When do tools get too cuddly?|
The army's apparently having trouble with mine-clearing robots. It seems that watching them get blown up, and still crawl forward, triggers some protective feelings.
At the Yuma Test Grounds in Arizona, the autonomous robot, 5 feet long and modeled on a stick-insect, strutted out for a live-fire test and worked beautifully, he says. Every time it found a mine, blew it up and lost a limb, it picked itself up and readjusted to move forward on its remaining legs, continuing to clear a path through the minefield.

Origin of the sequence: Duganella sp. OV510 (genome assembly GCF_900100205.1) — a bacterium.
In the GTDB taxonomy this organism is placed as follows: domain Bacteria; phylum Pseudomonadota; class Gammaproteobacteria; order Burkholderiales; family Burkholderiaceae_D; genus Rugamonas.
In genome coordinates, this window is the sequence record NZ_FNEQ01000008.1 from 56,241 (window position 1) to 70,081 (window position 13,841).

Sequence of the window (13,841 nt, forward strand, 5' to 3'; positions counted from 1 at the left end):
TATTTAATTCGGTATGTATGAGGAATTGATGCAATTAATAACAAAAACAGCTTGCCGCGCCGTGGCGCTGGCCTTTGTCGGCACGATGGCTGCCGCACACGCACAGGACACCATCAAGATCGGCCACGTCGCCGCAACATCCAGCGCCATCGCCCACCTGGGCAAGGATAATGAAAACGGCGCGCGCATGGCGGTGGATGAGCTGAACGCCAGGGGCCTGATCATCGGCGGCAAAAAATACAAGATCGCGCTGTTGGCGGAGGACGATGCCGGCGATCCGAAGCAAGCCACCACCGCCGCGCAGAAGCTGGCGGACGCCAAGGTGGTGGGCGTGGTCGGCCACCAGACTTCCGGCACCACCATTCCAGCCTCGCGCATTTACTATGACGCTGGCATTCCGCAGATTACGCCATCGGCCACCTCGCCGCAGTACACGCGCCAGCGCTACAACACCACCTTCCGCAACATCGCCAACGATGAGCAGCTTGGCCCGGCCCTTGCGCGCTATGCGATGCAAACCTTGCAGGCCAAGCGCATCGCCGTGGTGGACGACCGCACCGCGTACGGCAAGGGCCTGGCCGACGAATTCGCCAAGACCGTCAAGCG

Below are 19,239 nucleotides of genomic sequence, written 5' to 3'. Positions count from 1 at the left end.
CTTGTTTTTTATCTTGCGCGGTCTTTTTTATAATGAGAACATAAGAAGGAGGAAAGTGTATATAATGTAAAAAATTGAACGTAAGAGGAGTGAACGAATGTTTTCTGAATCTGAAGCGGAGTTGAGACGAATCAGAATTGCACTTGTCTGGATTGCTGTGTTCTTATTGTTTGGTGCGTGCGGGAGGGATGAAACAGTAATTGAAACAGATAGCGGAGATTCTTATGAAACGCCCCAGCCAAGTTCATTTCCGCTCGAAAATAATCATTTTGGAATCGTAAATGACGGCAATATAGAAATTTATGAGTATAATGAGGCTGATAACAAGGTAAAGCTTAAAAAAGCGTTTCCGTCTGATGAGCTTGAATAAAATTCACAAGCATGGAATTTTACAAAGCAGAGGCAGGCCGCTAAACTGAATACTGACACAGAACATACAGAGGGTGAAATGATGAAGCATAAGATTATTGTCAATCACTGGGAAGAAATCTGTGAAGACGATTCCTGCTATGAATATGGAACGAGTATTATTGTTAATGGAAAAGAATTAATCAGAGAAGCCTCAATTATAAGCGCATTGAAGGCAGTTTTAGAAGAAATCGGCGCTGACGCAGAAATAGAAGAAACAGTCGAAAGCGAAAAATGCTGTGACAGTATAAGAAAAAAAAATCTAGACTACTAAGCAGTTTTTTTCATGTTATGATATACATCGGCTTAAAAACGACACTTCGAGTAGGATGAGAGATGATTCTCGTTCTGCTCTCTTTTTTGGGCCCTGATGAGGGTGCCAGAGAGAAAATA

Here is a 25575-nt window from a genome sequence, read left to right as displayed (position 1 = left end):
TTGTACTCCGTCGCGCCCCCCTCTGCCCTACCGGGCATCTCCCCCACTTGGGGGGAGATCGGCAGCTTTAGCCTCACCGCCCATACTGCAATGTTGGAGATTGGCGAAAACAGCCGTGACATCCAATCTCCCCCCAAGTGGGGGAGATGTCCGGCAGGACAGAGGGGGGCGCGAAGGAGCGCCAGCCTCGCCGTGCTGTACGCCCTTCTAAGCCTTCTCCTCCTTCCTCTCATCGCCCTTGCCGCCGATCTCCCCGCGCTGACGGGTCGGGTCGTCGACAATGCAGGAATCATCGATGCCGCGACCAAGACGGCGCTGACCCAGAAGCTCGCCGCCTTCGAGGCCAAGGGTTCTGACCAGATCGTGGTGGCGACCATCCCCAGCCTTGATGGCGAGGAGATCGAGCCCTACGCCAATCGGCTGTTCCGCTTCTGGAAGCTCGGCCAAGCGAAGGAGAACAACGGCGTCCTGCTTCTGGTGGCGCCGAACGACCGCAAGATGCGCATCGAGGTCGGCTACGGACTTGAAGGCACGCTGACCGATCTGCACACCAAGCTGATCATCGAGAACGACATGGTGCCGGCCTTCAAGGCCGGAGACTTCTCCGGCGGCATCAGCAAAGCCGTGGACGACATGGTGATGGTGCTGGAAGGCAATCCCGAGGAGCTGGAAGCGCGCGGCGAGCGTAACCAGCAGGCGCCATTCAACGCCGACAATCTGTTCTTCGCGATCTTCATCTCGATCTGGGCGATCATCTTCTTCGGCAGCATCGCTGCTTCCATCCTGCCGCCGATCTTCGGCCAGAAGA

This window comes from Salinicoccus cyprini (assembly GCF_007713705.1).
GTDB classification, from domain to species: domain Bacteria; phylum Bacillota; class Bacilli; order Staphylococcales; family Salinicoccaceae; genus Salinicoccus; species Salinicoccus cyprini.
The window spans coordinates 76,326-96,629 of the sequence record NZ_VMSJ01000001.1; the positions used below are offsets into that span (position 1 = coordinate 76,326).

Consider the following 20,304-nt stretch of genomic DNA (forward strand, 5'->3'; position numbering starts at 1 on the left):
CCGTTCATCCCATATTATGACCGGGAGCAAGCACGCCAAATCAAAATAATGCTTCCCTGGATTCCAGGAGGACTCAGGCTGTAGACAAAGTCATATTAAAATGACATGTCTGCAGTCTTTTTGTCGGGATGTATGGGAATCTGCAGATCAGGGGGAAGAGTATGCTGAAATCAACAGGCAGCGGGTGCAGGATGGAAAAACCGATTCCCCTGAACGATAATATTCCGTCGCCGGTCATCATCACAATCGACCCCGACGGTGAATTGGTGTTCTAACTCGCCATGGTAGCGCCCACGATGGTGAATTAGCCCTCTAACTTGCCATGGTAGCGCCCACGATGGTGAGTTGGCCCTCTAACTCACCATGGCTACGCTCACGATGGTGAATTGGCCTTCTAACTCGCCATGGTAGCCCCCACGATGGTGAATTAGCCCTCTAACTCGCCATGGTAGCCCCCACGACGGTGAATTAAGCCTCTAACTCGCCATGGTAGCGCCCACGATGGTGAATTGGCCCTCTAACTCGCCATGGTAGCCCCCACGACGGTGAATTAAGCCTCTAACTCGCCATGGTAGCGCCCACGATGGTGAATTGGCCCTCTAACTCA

Finally it was down to one leg. Still, it pulled itself forward. Tilden was ecstatic. The machine was working splendidly.
The human in command of the exercise, however -- an Army colonel -- blew a fuse.
The colonel just could not stand the pathos of watching the burned, scarred and crippled machine drag itself forward on its last leg.